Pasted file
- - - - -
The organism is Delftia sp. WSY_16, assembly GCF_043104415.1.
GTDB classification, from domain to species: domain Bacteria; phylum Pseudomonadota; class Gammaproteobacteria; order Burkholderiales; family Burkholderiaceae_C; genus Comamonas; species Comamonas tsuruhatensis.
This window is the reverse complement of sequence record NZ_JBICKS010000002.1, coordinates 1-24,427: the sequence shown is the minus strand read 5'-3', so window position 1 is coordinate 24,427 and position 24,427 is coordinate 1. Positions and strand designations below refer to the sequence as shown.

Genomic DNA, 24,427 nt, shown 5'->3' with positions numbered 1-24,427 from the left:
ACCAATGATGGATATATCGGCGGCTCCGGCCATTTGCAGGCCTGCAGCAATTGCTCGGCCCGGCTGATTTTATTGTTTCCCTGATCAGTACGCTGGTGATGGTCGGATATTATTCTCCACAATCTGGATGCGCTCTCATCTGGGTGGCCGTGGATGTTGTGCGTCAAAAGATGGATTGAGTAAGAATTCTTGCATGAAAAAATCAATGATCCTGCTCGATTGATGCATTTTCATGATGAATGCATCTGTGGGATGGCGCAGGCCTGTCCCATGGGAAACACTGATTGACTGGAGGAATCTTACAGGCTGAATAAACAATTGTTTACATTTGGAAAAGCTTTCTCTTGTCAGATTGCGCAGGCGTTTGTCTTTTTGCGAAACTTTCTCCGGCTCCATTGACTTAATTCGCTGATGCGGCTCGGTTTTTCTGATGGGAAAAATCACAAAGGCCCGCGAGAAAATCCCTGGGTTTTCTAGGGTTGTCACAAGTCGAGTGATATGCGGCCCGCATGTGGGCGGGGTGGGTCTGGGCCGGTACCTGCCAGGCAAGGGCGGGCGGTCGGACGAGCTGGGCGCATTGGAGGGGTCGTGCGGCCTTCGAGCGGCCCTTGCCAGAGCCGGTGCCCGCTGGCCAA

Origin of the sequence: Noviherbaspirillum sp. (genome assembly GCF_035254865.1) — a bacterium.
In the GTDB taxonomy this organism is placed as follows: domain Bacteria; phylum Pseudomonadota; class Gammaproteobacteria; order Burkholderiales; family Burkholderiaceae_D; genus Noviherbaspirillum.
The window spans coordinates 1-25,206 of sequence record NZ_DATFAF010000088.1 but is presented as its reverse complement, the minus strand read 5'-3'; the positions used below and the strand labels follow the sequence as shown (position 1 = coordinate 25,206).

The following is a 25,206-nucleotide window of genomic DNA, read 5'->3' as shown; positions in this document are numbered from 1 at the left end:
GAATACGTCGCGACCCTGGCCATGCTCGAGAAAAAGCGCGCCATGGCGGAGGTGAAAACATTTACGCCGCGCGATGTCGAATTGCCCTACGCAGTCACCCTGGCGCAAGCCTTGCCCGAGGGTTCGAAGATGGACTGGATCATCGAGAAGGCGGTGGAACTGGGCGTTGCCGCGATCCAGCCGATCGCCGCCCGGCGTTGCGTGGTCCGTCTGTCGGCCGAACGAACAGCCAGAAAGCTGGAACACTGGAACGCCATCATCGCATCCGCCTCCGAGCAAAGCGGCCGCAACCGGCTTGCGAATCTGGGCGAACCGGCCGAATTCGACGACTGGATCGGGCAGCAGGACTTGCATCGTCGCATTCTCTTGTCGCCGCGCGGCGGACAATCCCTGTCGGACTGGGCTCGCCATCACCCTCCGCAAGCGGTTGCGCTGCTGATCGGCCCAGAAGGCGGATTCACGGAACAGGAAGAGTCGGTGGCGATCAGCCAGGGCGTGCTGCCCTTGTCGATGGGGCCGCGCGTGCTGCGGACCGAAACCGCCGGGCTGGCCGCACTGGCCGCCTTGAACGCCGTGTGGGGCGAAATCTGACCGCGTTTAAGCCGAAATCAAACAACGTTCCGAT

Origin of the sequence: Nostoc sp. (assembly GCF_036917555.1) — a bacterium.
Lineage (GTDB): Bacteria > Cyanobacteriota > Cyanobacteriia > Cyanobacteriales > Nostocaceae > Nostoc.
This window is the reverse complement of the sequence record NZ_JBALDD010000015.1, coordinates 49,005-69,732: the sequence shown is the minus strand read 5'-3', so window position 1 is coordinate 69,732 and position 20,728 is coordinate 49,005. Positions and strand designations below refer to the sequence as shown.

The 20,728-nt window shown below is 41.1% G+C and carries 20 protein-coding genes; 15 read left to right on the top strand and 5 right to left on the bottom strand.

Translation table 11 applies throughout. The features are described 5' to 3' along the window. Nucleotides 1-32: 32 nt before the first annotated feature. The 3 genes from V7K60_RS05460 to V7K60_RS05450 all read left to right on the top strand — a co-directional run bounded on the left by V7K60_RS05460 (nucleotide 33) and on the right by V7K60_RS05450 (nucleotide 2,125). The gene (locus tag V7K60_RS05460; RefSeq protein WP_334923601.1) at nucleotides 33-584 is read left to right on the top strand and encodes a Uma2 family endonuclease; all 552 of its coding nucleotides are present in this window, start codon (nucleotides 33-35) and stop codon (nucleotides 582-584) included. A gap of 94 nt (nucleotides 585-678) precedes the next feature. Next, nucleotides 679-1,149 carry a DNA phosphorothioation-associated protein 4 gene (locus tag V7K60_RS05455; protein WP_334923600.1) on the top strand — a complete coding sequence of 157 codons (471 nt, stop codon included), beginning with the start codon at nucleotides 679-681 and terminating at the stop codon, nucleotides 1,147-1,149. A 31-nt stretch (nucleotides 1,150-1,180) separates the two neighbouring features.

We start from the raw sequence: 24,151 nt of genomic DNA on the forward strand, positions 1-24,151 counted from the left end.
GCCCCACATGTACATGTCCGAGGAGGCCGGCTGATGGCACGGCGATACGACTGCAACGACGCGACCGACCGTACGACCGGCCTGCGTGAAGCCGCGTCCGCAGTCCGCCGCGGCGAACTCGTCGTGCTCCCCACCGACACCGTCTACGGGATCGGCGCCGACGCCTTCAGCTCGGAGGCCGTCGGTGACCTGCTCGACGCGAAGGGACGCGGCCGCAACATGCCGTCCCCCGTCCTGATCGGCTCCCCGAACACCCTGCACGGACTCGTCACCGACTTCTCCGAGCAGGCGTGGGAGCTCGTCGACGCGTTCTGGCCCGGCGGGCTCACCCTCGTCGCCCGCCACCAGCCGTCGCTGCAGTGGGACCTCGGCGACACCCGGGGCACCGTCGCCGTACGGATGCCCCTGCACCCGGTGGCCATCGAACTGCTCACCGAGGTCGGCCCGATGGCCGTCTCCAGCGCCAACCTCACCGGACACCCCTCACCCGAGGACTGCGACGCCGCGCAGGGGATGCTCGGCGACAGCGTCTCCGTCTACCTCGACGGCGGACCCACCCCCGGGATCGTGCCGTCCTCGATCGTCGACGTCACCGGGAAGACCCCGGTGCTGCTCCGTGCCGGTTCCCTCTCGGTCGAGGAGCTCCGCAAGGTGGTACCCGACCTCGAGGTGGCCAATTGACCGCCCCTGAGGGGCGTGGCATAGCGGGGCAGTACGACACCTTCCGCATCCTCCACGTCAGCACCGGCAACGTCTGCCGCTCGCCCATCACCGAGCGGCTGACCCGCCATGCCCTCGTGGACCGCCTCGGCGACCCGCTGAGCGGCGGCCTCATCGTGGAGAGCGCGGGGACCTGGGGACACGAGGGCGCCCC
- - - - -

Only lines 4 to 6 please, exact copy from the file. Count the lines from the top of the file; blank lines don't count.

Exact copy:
Genomic DNA, 24,427 nt, shown 5'->3' with positions numbered 1-24,427 from the left:
ACCAATGATGGATATATCGGCGGCTCCGGCCATTTGCAGGCCTGCAGCAATTGCTCGGCCCGGCTGATTTTATTGTTTCCCTGATCAGTACGCTGGTGATGGTCGGATATTATTCTCCACAATCTGGATGCGCTCTCATCTGGGTGGCCGTGGATGTTGTGCGTCAAAAGATGGATTGAGTAAGAATTCTTGCATGAAAAAATCAATGATCCTGCTCGATTGATGCATTTTCATGATGAATGCATCTGTGGGATGGCGCAGGCCTGTCCCATGGGAAACACTGATTGACTGGAGGAATCTTACAGGCTGAATAAACAATTGTTTACATTTGGAAAAGCTTTCTCTTGTCAGATTGCGCAGGCGTTTGTCTTTTTGCGAAACTTTCTCCGGCTCCATTGACTTAATTCGCTGATGCGGCTCGGTTTTTCTGATGGGAAAAATCACAAAGGCCCGCGAGAAAATCCCTGGGTTTTCTAGGGTTGTCACAAGTCGAGTGATATGCGGCCCGCATGTGGGCGGGGTGGGTCTGGGCCGGTACCTGCCAGGCAAGGGCGGGCGGTCGGACGAGCTGGGCGCATTGGAGGGGTCGTGCGGCCTTCGAGCGGCCCTTGCCAGAGCCGGTGCCCGCTGGCCAA

Origin of the sequence: Noviherbaspirillum sp. (genome assembly GCF_035254865.1) — a bacterium.